Monday, October 09, 2006

What if… Synods?

Why does the PCUSA have Synods? I know why we have had them in the past. I am not sure why we have them today.

For almost twenty years I have served within the bounds of the Synod of Alaska/Northwest. The Synod had an important place in the lives of its seven presbyteries. In those days, the seven presbyteries would send representatives to a special gathering. This gathering was called the Mission Budget Consultation. The delegates would “bring to the table” each Presbytery’s mission dollars for Presbytery and Synod missions (they didn’t bring actual $$$, just the amount that were being pledged). Each Presbytery would bring its proposed mission projects and the proposed budgets for those projects. This Synod group would prioritize the projects. Mission dollars would be allocated until all of the mission dollars were accounted for. The bottom line is that the larger Presbyteries ended up helping to support the mission projects of smaller Presbyteries. The two Alaska presbyteries were the largest “receivers” of such assistance. The Synod also had a special “per capita” to assist the two Alaska Presbyteries with the high cost of holding Presbytery meetings. We truly functioned as a synod.

Fast forward to today. Life is much different in the Synod of Alaska/Northwest. The Mission Budget Consultation fell apart eight or nine years ago (if my memory doesn’t fail me). We are fazing out the Alaska per capita. Only two or three presbyteries a still paying the Alaska per capita.

Synod use to be (and probably still is) the place where our United Ministries in High Education are connect to the denomination. Don’t get me started on these ministries. While serving as Chaplain at a Presbyterian-related college I walked in this world for too long. These ministries should be connected to the Church at the presbytery level—there is much more accountability if they are housed at the Presbytery level.

I do not see ANY useful function for Synods in today’s church.

There use to be a time when it was helpful to have a church “body” that facilitated our Presbyteries working together. The world has changed—it’s just not needed any more. Technology has made it possible for us to connect. I recently gathered with folks from various Presbyterian churches across Washington State. We are laying the foundations for ministry in the 21st century. We are beginning to look at ways that we can partner together in ministry and mission. We do not need a Synod to do that for us.

Keeping Synods around is a financial drain on our limited dollars. Our Presbytery would probably be able to plan a new church every three to five years with the money we give to Synod over that same time period of time. What is more important—new churches or keeping the synod dinosaur alive?

It is time to take a serious look at doing away with synods. What do you think?


At 8:20 PM , Blogger Presbyterian Gal said...

Hi Pastor Lance:

What do the current Synods do with the money they continue to receive?


Who would no longer receive financial support from Synods (if anyone) that may still need it?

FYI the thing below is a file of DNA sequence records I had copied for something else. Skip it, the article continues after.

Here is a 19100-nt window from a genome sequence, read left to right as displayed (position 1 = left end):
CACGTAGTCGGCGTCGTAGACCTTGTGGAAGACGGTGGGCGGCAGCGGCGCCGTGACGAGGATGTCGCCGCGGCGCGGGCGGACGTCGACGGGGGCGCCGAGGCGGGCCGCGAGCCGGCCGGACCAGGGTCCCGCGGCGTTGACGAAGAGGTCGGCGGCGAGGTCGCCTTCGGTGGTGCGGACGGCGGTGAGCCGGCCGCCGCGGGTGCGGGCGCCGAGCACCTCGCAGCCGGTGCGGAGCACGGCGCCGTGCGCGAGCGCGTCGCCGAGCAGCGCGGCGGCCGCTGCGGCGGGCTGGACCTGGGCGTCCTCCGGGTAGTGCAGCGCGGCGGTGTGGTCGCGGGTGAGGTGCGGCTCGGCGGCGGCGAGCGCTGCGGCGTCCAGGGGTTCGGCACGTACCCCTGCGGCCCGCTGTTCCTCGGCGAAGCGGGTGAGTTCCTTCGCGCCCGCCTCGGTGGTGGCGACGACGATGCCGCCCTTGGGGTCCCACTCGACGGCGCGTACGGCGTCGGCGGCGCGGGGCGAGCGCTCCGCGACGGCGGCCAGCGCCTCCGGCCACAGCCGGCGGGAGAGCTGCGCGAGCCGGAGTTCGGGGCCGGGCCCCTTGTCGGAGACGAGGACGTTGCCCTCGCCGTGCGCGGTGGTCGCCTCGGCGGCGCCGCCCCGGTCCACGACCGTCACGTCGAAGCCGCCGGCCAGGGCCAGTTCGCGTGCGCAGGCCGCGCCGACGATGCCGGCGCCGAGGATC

And if there are those who would not be helped, how would we continue to help them if the Synods were gone?

Thank you.

At 6:21 AM , Blogger Quotidian Grace said...

Preach it, Lance! I've raised this issue myself for several years. I have yet to find anyone who supports retaining that extra layer of bureaucracy in this day of electronic connectivity and ease of travel.

Inertia is the roadblock to eliminating Synods. Also the reluctance to eliminate the jobs of people who are seen as colleagues in ministry.

I hope there will be some overtures on this subject sent to the 2008 GA.

At 7:00 AM , Anonymous Jon Thomasson said...

But Pastor Lance,

Without the Synod, how could we have a Synod PJC? Last year, the Session and pastors at Hollywood Pres filed separate remedial complaints and requests for stay with the Synod of Southern California & Hawaii's PJC. The Synod PJC was there to ignore the stay requests (which were obviously needed), delay the remedial complaint process (the pastors' complaint will be heard by the Synod PJC this November--1-1/2 years after the complaint was made and after both pastors had to resign from the church and one of them had to renounce the PCUSA in order to minister to the remnant faithful congregation), and basically back up their political friends in the Presybytery of the Pacific.

The pastors also obtained a stay through the signature process, which was successful, and they returned to the church campus from which they had been barred by the Administrative Commission. But only for one Sunday...for Margie Wentz, the Synod Stated Clerk, stated that the stay was invalid because...well, because it had been achieved by signature very rarely and was untested in presbyterian courts. (Of course, it was valid by the Book of Order, but who's counting that? Margie has been willfully violating the Book of Order for years with regards to homosexual and/or apostate ministers and officers.)

So, I guess we really need the Synod after all! Without our Synod, our pastors may have been able to return from an illegal administrative stay imposed by an illegally-appointed administrative commission which was all "overlooked" by a Synod PJC that was asked to intervene before a congregation and its pastors were destroyed!

(For those who don't know Hollywood Pres' story, the above is told with a bit of sarcasm.)